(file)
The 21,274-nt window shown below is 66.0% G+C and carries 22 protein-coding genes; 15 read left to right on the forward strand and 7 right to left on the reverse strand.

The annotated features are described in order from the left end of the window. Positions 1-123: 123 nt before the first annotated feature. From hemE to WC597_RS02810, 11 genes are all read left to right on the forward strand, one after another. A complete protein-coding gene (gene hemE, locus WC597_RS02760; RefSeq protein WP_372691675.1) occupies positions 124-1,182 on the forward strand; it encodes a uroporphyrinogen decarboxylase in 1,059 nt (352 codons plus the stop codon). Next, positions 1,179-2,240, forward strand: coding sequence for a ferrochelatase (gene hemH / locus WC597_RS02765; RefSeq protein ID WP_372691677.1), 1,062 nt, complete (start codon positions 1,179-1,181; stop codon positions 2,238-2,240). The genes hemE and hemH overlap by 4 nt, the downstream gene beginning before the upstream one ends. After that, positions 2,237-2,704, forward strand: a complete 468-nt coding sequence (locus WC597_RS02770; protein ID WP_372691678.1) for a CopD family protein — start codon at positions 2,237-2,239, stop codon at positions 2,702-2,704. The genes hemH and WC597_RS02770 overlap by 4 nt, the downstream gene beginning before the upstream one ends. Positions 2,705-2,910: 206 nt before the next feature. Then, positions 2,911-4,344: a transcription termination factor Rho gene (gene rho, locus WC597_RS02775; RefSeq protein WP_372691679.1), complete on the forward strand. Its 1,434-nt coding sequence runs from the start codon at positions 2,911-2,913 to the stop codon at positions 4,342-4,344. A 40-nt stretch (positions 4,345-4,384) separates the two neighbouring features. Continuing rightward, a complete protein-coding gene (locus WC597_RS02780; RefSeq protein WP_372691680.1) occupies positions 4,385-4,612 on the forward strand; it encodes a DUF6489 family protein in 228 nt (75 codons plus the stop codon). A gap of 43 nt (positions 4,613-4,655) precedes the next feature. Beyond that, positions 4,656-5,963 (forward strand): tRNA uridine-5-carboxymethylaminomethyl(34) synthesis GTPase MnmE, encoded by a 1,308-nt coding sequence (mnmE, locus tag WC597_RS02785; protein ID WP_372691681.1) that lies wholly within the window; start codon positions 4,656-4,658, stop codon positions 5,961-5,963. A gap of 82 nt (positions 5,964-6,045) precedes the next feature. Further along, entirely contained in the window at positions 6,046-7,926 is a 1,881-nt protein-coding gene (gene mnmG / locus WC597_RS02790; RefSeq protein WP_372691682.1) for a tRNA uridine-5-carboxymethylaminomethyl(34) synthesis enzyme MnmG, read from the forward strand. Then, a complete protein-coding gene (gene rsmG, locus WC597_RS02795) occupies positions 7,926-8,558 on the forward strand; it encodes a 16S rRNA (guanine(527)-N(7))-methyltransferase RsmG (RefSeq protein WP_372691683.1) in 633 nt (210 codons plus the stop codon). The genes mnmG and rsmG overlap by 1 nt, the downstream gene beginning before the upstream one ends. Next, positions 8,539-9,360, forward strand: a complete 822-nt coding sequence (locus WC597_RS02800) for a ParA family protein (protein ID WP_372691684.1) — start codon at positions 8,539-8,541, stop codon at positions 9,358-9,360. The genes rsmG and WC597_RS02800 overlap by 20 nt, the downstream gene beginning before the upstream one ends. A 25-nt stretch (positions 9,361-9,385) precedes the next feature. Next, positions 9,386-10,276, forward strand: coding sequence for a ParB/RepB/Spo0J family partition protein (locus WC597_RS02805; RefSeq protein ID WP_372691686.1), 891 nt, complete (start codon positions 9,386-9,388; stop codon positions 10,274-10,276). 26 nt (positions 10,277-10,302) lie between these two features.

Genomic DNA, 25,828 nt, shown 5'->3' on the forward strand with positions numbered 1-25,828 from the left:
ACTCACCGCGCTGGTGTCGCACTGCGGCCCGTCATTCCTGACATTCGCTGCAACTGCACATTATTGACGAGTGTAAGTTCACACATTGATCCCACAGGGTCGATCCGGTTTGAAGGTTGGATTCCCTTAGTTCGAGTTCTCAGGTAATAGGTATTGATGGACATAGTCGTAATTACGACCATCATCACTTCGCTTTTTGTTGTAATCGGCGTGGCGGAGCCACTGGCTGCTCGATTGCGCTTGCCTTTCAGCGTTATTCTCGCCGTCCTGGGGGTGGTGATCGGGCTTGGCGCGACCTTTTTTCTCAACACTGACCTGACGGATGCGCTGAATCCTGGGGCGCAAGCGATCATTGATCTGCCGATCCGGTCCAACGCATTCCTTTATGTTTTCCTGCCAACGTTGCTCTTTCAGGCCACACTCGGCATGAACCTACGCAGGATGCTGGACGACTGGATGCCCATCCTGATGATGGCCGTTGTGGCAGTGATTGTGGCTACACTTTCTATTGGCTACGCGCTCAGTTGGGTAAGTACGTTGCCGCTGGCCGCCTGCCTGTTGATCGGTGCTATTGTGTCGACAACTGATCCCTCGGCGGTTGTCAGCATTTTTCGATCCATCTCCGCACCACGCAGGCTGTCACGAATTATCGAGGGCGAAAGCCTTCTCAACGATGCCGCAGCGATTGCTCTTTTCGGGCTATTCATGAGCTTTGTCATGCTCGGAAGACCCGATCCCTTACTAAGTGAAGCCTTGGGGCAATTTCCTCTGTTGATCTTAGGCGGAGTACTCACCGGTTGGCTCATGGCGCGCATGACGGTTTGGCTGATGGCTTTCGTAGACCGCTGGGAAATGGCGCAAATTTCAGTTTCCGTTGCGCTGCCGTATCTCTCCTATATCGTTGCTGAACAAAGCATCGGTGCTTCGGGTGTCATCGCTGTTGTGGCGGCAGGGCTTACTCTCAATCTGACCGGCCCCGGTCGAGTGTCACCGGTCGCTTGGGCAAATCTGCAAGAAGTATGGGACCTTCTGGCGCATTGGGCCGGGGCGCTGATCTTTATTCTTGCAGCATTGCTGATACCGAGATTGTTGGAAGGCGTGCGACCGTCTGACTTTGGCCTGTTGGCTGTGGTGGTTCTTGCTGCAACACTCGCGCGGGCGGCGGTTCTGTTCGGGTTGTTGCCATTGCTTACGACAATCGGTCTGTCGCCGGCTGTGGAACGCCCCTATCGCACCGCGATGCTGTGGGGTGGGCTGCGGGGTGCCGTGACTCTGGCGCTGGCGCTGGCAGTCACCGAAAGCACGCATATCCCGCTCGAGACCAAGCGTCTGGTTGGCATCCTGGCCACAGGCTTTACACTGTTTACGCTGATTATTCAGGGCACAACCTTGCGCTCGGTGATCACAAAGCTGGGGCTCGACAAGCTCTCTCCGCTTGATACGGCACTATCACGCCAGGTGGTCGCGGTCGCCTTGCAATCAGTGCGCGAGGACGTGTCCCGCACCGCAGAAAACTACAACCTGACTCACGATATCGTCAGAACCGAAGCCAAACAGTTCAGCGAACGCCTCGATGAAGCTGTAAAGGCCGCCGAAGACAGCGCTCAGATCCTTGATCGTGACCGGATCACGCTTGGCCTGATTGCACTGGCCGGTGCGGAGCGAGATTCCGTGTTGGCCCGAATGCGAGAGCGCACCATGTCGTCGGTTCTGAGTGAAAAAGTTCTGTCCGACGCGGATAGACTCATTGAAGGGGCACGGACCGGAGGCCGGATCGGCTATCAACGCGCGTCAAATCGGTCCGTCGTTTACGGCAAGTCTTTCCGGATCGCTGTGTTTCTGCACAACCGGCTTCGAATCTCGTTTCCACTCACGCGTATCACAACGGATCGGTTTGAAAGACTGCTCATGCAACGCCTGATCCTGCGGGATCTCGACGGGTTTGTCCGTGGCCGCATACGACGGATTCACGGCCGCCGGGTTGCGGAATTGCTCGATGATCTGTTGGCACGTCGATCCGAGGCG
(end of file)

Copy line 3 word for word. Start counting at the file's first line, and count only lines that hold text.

Genomic DNA, 25,828 nt, shown 5'->3' on the forward strand with positions numbered 1-25,828 from the left: